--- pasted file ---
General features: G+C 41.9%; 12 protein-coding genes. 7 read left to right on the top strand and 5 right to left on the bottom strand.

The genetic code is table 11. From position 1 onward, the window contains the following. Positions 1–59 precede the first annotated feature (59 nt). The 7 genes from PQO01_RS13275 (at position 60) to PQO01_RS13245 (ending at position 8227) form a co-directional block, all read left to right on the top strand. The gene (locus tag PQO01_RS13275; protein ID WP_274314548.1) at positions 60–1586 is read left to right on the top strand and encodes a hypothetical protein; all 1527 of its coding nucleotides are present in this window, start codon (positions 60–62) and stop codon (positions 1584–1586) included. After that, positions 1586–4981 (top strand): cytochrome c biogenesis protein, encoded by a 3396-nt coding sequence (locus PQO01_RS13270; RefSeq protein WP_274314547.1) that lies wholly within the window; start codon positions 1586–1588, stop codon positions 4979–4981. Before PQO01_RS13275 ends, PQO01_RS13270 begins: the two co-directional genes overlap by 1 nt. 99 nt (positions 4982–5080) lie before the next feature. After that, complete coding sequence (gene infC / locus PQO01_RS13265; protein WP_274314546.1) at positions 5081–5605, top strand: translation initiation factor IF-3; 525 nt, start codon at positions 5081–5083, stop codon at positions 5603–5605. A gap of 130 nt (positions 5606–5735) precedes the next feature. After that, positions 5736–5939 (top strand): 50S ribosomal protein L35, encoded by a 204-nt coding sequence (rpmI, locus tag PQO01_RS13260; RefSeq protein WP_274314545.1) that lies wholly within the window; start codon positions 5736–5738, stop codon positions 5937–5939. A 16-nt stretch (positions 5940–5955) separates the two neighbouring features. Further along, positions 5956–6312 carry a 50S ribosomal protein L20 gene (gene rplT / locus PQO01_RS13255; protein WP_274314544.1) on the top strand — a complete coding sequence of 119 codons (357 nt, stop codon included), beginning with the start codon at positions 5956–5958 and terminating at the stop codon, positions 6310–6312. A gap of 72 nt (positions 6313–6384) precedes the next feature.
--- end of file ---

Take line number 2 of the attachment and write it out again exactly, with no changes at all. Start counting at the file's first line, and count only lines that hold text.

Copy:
The genetic code is table 11. From position 1 onward, the window contains the following. Positions 1–59 precede the first annotated feature (59 nt). The 7 genes from PQO01_RS13275 (at position 60) to PQO01_RS13245 (ending at position 8227) form a co-directional block, all read left to right on the top strand. The gene (locus tag PQO01_RS13275; protein ID WP_274314548.1) at positions 60–1586 is read left to right on the top strand and encodes a hypothetical protein; all 1527 of its coding nucleotides are present in this window, start codon (positions 60–62) and stop codon (positions 1584–1586) included. After that, positions 1586–4981 (top strand): cytochrome c biogenesis protein, encoded by a 3396-nt coding sequence (locus PQO01_RS13270; RefSeq protein WP_274314547.1) that lies wholly within the window; start codon positions 1586–1588, stop codon positions 4979–4981. Before PQO01_RS13275 ends, PQO01_RS13270 begins: the two co-directional genes overlap by 1 nt. 99 nt (positions 4982–5080) lie before the next feature. After that, complete coding sequence (gene infC / locus PQO01_RS13265; protein WP_274314546.1) at positions 5081–5605, top strand: translation initiation factor IF-3; 525 nt, start codon at positions 5081–5083, stop codon at positions 5603–5605. A gap of 130 nt (positions 5606–5735) precedes the next feature. After that, positions 5736–5939 (top strand): 50S ribosomal protein L35, encoded by a 204-nt coding sequence (rpmI, locus tag PQO01_RS13260; RefSeq protein WP_274314545.1) that lies wholly within the window; start codon positions 5736–5738, stop codon positions 5937–5939. A 16-nt stretch (positions 5940–5955) separates the two neighbouring features. Further along, positions 5956–6312 carry a 50S ribosomal protein L20 gene (gene rplT / locus PQO01_RS13255; protein WP_274314544.1) on the top strand — a complete coding sequence of 119 codons (357 nt, stop codon included), beginning with the start codon at positions 5956–5958 and terminating at the stop codon, positions 6310–6312. A gap of 72 nt (positions 6313–6384) precedes the next feature.